Sibelius also found himself critical of modernity and modernism. At one time in his career he had been very close to Ferrucio Busoni, an early advocate of a progressive evolution of a universalist modern musical grammar. But he ended up inaccurately being hailed as a great exemplar of an organic, rooted reactionary musical language, particularly in America and England. He was touted by conservatives as an alternative to the corrupt and ugly modernism of Russian, German, and French innovators such as Debussy, Stravinsky and Schoenberg. Sibelius found himself uncomfortably transformed into a darling of the Nazis; his music was understood as corresponding conveniently with Nazi aesthetic ideology. It was also unfortunate that Sibelius harbored his own right-wing, anti-Communist political prejudices in his later years. Indeed, until very recently, Sibelius’s music had been dismissed as old-fashioned and reactionary. However, as this his last symphony, reveals, he was anything but a conservative, old-fashioned composer. He was in fact a visionary and an innovator.
The case of Vagn Holmboe is equally fascinating and complex. Unlike Finland, Denmark was not oppressed for a considerable stretch of its history; rather it was a dominant power in Scandinavia for generations, united with Sweden until the sixteenth century and controlling Norway until 1814. However, tension with Prussia in the nineteenth century was palpable, including a war in which Denmark lost Schleswig-Holstein in 1864. But this defeat was followed by a period of widespread social and economic reforms, which transformed the country into one of the most progressive and prosperous in Europe. Ironically like the Swedes, the Danish language has deep parallels to German (as opposed to Finnish, which is a completely distinct language in origin and structure). The tension between the Danes and the Germans, despite such similarities, persisted and reached its apex during World War II, when Germany occupied Denmark. There was a strong and courageous Danish resistance, sparked in part by the house arrest of King Christian X and a historic effort to save the Jewish population.
Vagn Holmboe had been deeply influenced by Bartók, and like Sibelius and Stenhammar sought rural folk sources that could function either as an alternative to or within German Classicism and late Romanticism. Owing in part to the influence of his wife, a Romanian pianist, Holmboe was deeply interested in the folk materials of the Balkans. But he also studied Danish street-cries, using the local urban culture as a potential source of inspiration.
Holmboe, the youngest composer on tonight’s program, reminds us, however, how seriously we need to consider Scandinavia not as an amalgam of separate nations of but as a coherent region. Both Holmboe and Sibelius retreated early in their careers from the city and lived in near isolation in the Scandinavian landscape, close to nature. It is precisely the natural environment and the light of Scandinavia that help create the cultural coherence of the region. Both composers developed elaborate theories about the mystical relationship between light and the natural world and the experience of nature and the expressiveness of music. Both took a position against what they believed to be an artificial construct of music-making that they believe was, characteristic of much of twentieth-century modernism. However, it would be incorrect to consider their approach to musical form as conservative or reactionary. They both shared a more organic approach, resisting both formalism and the post-Wagnerian narrative program. Holmboe and Sibelius represent an especially evocative Scandinavian spirituality within music-making that flowered in the twentieth century. This was only suggested by Stenhammar. Although Sibelius studied in Berlin and Vienna, he (like Holmboe and Stenhammar) owed the refinement and quality of his musical training to the institutions and traditions of music education, composition and performance which flowered in Copenhagen, Stockholm, Helsinki, and Göteborg during the nineteenth and early twentieth centuries.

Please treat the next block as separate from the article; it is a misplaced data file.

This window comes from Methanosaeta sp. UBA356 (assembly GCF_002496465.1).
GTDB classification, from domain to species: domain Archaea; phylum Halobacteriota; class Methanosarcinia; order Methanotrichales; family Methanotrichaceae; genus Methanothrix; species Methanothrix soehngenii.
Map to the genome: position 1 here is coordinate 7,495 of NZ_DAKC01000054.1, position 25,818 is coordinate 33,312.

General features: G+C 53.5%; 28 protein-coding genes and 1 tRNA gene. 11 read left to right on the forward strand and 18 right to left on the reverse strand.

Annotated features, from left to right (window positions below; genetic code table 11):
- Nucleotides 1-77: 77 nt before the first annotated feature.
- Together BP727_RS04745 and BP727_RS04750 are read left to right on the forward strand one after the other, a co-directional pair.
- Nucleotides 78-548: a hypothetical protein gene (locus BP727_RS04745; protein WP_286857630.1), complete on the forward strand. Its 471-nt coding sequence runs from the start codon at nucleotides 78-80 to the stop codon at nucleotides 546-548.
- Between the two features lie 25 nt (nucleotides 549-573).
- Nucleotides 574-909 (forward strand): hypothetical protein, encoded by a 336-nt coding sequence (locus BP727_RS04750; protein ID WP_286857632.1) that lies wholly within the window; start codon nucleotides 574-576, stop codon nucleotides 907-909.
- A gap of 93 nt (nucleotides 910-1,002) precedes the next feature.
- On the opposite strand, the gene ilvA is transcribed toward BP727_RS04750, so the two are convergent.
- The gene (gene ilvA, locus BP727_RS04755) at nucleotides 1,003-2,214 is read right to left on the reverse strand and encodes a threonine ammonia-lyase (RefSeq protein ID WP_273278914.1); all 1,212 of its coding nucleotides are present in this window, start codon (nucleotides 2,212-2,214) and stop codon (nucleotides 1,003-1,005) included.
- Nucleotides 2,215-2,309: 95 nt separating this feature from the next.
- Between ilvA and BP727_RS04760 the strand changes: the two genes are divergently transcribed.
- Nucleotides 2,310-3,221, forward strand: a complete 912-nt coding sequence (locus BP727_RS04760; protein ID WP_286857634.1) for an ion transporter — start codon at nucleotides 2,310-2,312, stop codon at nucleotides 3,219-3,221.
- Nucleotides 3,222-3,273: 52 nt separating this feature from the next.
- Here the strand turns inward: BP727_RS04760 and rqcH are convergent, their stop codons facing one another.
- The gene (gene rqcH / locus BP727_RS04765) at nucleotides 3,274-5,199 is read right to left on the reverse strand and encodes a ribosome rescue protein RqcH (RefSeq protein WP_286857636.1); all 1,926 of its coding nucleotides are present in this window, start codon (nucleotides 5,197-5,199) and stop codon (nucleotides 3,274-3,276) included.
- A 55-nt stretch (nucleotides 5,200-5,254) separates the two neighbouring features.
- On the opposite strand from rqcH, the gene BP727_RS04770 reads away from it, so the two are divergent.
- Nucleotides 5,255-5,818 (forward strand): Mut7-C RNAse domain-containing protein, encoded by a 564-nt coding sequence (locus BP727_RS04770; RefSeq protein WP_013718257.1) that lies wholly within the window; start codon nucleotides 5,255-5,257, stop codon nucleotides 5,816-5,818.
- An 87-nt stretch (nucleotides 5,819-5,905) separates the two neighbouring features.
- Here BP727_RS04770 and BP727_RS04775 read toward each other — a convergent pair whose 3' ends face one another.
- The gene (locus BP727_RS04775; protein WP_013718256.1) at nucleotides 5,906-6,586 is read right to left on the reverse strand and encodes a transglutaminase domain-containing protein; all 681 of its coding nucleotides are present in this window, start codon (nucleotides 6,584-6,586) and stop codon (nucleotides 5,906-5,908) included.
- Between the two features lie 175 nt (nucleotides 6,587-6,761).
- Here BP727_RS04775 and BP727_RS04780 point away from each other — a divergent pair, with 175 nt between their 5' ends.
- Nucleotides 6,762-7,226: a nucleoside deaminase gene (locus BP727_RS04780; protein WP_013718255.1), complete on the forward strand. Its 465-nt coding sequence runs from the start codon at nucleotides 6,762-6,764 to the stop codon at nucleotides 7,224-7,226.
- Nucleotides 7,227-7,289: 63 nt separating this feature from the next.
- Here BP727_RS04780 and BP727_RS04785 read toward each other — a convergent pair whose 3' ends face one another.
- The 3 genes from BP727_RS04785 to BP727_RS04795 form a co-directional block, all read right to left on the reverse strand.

Stenhammar died young, cutting a promising career as pianist and composer short. Sibelius, one of the most psychologically impenetrable figures in the history of music, was overwhelmed by self-criticism and alcoholism. He fell silent as a composer for nearly three decades at the end of his life, at the moment of his greatest fame and reputation. Holmboe is the composer least known outside of his homeland. But of the three he enjoyed the longest life and most consistent productivity. He was a force to be reckoned with, not only as a composer but as a teacher and a writer.
Listeners tonight have a chance to encounter an alternative to French, Russian, and German modernism represented by two generations of Scandinavian composers. We encounter first Vagn Holmboe’s most famous symphony, one linked intimately to the Danish landscape. We then turn back to Stenhammar’s unique synthesis of mainstream European tradition with his own particular sensibility. We close with the greatest of all Scandinavian symphonists, one of the towering figures of twentieth-century music. His final tortured and profoundly innovative reflection on the expressive capacities of symphonic form and sonority has been often considered his greatest single work of music. Taken together, these composers tell a story of resistance to trends and fashions within composition and criticism. They reveal the search for a distinctly northern voice.